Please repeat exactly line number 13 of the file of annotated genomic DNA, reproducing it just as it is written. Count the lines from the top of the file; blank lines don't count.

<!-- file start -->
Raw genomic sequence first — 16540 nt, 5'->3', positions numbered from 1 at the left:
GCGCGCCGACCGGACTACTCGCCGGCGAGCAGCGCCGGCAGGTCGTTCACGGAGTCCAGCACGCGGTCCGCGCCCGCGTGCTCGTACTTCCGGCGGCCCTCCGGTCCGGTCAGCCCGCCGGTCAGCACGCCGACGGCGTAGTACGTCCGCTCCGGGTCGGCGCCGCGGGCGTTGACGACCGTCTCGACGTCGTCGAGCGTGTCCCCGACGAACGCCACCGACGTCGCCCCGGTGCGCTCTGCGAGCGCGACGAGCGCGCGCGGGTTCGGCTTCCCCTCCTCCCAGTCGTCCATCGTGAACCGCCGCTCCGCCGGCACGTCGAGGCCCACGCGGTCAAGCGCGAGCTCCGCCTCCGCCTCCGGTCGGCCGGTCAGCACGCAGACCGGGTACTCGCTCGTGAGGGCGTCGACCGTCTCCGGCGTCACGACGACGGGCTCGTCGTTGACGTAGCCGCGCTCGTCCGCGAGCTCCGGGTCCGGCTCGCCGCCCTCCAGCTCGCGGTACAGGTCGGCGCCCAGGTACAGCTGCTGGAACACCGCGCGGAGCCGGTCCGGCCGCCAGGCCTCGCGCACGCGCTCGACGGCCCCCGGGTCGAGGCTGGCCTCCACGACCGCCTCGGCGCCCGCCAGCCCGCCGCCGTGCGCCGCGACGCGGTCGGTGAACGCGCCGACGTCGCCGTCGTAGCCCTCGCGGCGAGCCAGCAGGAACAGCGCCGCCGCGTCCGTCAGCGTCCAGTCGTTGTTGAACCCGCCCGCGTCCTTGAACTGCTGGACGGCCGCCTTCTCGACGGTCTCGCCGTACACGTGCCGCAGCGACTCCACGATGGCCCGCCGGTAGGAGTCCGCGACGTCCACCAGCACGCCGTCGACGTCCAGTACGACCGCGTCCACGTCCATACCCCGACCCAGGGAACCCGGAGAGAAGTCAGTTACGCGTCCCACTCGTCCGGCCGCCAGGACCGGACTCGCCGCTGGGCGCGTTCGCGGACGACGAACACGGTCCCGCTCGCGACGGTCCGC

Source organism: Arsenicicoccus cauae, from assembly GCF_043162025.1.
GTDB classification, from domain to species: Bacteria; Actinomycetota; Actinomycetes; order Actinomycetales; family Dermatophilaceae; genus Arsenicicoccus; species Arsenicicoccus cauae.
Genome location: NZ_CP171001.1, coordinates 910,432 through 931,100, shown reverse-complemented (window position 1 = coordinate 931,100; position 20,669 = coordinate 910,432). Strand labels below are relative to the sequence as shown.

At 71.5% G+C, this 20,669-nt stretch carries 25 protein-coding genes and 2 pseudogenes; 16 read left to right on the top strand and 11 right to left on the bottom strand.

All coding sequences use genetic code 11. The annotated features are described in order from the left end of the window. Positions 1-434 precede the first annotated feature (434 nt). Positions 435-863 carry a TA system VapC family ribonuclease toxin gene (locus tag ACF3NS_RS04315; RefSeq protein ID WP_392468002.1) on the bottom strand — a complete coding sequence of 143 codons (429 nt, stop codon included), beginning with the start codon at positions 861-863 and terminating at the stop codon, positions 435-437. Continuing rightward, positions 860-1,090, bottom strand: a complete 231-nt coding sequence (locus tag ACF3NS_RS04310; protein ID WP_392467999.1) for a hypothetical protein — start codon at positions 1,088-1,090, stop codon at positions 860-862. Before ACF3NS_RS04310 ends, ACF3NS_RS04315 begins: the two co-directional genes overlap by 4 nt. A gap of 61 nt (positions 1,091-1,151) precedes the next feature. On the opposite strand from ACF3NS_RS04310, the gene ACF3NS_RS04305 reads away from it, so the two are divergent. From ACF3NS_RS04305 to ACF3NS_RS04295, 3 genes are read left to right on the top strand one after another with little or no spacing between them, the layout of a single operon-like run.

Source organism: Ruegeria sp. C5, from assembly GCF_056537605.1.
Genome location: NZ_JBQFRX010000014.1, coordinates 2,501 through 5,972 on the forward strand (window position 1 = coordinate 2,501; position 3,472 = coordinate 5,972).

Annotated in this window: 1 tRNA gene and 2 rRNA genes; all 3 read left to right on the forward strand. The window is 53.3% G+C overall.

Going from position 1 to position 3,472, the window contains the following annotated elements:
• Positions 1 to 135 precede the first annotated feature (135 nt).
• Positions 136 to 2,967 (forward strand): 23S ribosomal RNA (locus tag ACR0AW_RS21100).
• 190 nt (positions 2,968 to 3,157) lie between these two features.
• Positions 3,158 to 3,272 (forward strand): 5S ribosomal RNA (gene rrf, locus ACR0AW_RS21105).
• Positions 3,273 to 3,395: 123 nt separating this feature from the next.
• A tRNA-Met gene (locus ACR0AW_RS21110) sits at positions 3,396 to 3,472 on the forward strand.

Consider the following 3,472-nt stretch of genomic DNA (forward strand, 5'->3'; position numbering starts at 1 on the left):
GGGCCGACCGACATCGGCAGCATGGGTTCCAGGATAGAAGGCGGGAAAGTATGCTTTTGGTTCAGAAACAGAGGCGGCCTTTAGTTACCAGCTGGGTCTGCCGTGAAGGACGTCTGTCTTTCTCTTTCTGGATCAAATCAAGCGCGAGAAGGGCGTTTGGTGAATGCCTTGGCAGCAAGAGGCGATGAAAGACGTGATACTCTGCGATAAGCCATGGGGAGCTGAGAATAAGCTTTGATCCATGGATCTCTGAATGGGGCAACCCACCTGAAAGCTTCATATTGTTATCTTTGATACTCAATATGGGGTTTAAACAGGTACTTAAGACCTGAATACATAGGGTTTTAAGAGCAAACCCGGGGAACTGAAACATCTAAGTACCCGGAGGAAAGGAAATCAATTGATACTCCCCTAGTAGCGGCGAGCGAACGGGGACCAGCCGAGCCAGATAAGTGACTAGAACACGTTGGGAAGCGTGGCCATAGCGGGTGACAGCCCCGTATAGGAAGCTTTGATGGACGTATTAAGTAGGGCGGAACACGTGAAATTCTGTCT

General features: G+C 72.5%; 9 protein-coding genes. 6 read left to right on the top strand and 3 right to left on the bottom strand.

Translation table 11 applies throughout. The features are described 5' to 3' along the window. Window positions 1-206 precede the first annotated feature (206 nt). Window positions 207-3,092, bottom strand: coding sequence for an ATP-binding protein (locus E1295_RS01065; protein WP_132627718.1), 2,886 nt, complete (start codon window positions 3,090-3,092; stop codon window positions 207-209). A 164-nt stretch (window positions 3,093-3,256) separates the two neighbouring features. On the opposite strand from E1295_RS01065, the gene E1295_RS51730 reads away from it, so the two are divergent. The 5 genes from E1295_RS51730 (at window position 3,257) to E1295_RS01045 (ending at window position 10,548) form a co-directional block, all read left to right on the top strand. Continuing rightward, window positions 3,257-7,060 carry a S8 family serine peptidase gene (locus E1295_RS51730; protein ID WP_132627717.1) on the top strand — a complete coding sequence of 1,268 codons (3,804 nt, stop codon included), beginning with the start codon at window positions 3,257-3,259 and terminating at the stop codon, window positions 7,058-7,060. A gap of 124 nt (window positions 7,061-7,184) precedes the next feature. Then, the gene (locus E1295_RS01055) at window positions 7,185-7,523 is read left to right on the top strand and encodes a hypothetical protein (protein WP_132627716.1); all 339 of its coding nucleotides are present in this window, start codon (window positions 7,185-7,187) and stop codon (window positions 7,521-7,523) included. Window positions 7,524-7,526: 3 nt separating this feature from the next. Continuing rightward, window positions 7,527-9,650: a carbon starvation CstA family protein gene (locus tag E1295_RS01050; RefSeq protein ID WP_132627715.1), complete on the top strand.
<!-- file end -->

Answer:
• Positions 136 to 2,967 (forward strand): 23S ribosomal RNA (locus tag ACR0AW_RS21100).